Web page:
Christo and Jeanne-Claude created somme pretty incredible artworks during their lifetime.
Transcending the traditional limits of painting, sculpture and architecture, the husband and wife famously wrapped Berlin's Reichstag in fabric in 1995.
Ten years later, they constructed a walkway of saffron-coloured fabric panels in Central Park, New York, for a piece called 'The Gates'.
Following Jean-Claude's death in 2009, and Christo's passing in May 2020, their plan to wrap Paris' Arc de Triomphe in material was brought to life in 2021.
The temporary work of art, was on view for 16 days, from September 18 to Sunday, October 3.
Fabric wasn't the only medium the couple used.
From 1958, the artists used barrels as a way to create a strong physical presence. Sculptural, yet cheap, Christo would often take storing drums from a yard next to his studio in France and explore stacking them to impressive heights in unusual locations.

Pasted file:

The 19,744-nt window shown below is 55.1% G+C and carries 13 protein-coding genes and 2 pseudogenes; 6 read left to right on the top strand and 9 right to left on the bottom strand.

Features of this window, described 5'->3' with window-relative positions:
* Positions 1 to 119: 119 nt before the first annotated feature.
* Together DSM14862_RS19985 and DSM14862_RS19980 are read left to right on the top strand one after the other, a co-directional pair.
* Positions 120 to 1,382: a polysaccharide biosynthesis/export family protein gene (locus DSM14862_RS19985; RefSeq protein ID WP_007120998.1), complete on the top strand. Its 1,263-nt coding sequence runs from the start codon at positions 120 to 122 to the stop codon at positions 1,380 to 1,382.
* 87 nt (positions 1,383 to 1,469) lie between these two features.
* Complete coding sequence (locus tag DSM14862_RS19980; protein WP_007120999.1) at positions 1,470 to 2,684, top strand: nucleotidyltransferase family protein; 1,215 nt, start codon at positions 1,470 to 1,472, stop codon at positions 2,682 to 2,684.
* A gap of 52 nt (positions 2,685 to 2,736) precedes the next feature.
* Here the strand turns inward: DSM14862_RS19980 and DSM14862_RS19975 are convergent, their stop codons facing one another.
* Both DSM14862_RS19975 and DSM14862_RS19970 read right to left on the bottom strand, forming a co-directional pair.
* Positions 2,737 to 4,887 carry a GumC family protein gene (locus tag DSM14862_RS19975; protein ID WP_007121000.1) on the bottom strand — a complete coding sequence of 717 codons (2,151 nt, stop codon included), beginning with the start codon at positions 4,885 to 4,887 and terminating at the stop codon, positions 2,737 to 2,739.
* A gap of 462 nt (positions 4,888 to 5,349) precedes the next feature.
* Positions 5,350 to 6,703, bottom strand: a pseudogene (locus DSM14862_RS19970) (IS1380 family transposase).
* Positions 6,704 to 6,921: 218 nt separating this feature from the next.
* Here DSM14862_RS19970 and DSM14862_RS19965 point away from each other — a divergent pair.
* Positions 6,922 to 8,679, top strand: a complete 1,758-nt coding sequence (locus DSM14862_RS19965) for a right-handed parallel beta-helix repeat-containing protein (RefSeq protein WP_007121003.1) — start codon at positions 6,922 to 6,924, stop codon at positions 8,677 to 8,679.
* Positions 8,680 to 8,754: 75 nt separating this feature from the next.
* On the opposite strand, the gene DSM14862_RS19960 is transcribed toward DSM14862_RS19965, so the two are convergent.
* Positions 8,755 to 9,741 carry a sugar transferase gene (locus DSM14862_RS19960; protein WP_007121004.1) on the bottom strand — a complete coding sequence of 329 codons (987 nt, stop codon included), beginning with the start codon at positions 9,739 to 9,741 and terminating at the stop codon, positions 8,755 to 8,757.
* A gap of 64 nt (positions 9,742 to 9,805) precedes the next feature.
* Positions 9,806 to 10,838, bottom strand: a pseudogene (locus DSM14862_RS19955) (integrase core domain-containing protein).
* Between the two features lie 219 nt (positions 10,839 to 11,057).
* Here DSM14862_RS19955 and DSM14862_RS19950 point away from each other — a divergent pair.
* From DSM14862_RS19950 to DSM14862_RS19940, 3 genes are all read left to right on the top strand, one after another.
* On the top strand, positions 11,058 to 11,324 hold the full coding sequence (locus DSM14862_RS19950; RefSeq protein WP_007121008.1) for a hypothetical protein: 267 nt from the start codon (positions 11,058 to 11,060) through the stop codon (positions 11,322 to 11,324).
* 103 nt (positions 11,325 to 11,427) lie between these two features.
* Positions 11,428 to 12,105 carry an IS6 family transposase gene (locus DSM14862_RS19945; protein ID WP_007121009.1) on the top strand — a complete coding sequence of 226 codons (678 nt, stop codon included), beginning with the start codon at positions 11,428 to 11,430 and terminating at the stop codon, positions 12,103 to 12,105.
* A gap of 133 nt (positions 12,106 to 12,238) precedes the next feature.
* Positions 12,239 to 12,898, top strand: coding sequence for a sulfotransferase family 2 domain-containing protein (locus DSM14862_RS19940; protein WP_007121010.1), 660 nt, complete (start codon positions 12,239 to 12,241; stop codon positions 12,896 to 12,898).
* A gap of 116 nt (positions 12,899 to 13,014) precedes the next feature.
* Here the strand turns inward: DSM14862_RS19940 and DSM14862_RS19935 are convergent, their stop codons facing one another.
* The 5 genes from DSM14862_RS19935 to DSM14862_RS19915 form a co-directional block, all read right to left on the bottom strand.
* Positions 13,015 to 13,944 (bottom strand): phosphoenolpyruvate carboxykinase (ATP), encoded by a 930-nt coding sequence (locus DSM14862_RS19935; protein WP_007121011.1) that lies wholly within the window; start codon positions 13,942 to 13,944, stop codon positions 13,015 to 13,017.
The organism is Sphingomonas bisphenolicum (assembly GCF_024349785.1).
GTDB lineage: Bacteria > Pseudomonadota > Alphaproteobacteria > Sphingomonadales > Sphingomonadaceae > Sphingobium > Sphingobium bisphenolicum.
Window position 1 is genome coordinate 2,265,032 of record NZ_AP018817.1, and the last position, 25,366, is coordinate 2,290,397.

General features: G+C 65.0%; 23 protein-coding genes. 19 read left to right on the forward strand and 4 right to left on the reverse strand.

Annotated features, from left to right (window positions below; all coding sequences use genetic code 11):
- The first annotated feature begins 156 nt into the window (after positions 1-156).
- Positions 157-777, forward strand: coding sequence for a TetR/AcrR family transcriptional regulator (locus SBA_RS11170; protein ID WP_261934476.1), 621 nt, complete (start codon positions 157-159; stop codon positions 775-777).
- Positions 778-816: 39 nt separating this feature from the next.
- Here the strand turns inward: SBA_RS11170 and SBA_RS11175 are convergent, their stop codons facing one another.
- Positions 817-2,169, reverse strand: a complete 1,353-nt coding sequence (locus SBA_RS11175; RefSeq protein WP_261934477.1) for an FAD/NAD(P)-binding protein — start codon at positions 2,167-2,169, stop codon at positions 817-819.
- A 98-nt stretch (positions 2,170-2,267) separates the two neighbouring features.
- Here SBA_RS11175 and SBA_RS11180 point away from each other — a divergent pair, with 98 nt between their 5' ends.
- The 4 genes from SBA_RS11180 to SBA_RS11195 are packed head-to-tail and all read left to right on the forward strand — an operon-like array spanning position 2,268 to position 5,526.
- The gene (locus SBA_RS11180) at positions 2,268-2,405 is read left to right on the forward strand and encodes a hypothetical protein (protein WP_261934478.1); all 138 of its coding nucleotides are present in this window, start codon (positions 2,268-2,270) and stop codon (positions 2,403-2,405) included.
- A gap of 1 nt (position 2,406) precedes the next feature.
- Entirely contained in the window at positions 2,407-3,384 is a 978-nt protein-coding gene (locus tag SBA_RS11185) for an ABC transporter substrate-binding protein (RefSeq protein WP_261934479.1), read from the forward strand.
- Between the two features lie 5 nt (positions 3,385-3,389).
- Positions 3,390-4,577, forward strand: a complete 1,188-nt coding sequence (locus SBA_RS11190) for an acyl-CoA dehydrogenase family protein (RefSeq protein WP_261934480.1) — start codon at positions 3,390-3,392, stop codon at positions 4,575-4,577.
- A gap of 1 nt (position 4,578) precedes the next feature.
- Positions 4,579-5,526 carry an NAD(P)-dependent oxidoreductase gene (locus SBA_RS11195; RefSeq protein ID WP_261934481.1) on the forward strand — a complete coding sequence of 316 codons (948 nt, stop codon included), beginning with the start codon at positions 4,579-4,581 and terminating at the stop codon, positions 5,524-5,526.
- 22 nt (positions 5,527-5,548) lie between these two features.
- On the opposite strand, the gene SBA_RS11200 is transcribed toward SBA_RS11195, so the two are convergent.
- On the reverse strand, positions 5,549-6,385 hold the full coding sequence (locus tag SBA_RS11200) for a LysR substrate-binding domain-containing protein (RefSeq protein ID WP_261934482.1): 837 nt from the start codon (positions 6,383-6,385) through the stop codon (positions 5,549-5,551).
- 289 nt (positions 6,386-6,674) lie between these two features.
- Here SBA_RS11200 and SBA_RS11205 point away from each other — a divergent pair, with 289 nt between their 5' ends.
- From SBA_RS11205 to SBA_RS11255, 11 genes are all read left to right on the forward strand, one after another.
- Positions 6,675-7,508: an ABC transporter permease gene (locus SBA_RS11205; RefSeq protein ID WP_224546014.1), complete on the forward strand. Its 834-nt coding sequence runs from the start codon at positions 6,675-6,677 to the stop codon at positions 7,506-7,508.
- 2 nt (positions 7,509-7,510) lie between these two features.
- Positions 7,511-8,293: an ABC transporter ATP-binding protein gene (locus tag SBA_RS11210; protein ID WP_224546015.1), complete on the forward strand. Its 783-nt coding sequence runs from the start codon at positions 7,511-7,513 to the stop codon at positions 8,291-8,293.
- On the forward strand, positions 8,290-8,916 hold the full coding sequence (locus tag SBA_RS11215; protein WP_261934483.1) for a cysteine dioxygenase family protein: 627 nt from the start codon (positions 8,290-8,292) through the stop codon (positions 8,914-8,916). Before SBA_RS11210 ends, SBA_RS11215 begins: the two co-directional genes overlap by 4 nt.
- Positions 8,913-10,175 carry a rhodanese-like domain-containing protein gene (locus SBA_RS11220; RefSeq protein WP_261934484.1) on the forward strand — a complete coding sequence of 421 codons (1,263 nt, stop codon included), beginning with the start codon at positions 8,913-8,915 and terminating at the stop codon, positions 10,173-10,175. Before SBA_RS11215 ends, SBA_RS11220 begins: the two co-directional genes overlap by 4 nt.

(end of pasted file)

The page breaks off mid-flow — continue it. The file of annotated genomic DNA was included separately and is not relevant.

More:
Despite their passing, plans for their artistic endeavour will live on and is set to break records as the world's largest permanent sculpture.
Titled 'The Mastaba', the project will be the largest permanent work of art in the world and use 410,000 multi-coloured barrels to create a colourful mosaic that mimics Islamic architecture.
Located in the AUE's Liwa desert, around 160 kilometres south of Abu Dhabi, it will stand 150 metres high, 300 metres wide ad 225 metres deep.
Plans for the sculpture were first conceived in 1979 after Christo and Jeanne-Claude first visited the United Arab Emirates.
The Mastaba will be their only permanent, large-scale public artwork.
Once government approval is finalised, mark 2027 on your calendars as it is estimated the construction will take three years.